The second checkpoint where I try and add value is when we go a bit wider on the many possible solutions and then start to narrow in and decide what we’re actually going to build. I’ll really be thinking about the scope for the piece that we’re first going to build – what’s the smallest definition of the great idea that we’ve had that we can get out into customers hands and prove that it’s right or not right? And what do we need to learn from it?

The idea of “starting with a cupcake” is metaphor for how product managers at Intercom approach scope.

Brian: A huge challenge in any management role is how far involved to be or where to pull back. Having those milestones gives you the reassurance that you don’t constantly need to be making sure you’re not missing a critical meeting where it’s the right chance to try to influence the product. You could also frame it to the team as “Hey, pull me in when it’s useful to you to bring my perspective to it.” It’s actually earlier in the design concept stage where I’ll be more involved.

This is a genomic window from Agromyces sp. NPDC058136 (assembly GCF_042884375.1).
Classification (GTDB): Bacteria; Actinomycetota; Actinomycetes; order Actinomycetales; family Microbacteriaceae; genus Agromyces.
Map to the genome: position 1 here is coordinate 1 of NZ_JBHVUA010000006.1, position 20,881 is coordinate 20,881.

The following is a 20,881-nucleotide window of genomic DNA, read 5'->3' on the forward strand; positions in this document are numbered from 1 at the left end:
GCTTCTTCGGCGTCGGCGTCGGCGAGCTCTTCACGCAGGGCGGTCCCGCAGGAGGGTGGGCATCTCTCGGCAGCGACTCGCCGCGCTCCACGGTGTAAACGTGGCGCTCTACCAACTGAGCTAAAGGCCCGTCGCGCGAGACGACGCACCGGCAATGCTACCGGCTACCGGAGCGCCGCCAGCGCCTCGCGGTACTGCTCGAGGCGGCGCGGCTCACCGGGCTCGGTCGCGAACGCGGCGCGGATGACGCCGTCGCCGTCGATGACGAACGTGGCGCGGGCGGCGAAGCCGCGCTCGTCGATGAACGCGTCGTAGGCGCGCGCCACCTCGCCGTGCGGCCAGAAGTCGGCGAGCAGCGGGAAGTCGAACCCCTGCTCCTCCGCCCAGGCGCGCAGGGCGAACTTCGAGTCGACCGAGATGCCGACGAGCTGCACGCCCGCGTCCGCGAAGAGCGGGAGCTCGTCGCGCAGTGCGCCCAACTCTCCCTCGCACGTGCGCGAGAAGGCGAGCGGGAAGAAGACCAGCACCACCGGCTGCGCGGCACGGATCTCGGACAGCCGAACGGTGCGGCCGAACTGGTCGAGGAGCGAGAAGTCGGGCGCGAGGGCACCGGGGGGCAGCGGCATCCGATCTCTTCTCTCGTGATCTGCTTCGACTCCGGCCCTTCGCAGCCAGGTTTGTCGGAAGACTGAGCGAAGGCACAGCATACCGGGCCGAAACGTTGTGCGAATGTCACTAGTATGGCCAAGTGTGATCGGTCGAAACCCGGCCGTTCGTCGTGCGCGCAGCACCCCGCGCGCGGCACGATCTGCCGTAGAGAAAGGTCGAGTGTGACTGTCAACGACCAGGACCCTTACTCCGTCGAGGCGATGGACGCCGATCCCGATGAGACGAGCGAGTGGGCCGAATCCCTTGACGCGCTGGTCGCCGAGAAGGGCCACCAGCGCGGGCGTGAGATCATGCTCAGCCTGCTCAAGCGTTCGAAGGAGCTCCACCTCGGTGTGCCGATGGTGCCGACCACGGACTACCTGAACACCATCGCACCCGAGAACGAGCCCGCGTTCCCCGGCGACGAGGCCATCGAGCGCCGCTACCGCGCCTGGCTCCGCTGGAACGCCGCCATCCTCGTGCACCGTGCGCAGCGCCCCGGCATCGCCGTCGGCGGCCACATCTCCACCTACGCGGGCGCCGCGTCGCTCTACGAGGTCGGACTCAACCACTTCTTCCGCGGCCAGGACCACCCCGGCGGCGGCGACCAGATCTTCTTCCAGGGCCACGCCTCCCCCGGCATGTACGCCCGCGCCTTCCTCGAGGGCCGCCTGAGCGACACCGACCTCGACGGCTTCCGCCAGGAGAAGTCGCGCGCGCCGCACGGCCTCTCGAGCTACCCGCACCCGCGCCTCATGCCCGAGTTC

The short answer to this is it’s really been tricky. There was one point where I was thinking I’ll go in at the weekly planning meetings, tad the team says, “Hey, you gotta back off from this. Stay out of this part of it.” It’s important one to be sensitive to and try to get right, and it’s very much an ongoing thing to get that balance.

Des: Similarly, as a person who manages Product Managers and also indirectly manages the products that serve customers, the other people you serve are the customers of your products. How has your relationship with them changed as you’re no longer hands-on with the product but still help Project Managers connect with customers? How do you connect with customers these days?